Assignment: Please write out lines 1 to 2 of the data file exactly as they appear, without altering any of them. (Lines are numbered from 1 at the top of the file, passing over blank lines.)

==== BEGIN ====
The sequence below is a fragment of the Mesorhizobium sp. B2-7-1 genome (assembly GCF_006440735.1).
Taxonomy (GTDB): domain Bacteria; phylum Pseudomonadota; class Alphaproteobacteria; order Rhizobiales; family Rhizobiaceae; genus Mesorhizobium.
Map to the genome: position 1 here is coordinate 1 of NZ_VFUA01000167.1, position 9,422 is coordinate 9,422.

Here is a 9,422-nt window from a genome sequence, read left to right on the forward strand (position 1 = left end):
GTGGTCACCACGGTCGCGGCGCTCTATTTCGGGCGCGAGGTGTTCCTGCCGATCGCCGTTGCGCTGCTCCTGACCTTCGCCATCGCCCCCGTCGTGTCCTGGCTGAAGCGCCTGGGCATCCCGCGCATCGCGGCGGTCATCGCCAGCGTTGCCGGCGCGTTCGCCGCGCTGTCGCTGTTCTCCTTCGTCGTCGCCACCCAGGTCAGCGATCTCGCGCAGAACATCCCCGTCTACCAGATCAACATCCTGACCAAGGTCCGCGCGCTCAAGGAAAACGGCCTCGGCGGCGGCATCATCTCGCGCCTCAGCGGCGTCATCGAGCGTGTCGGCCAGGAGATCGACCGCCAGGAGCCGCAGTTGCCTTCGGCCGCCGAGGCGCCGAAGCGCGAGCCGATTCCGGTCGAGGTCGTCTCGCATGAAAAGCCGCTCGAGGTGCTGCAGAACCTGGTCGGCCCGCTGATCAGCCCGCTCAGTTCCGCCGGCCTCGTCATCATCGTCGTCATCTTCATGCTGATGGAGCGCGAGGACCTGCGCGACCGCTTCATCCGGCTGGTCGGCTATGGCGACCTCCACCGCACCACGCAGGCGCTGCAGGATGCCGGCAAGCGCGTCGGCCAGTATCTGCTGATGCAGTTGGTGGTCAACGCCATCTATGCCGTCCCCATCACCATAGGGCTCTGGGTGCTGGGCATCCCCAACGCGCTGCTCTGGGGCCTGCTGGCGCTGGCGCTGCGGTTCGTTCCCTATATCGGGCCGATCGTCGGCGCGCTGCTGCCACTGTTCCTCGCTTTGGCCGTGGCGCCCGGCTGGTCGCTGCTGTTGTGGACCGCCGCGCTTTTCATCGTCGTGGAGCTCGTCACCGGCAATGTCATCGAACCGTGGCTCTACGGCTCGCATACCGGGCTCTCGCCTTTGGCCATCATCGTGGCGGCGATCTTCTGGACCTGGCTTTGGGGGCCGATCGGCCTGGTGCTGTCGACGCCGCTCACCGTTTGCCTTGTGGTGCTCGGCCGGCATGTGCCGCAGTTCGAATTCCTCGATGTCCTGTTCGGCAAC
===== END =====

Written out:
The sequence below is a fragment of the Mesorhizobium sp. B2-7-1 genome (assembly GCF_006440735.1).
Taxonomy (GTDB): domain Bacteria; phylum Pseudomonadota; class Alphaproteobacteria; order Rhizobiales; family Rhizobiaceae; genus Mesorhizobium.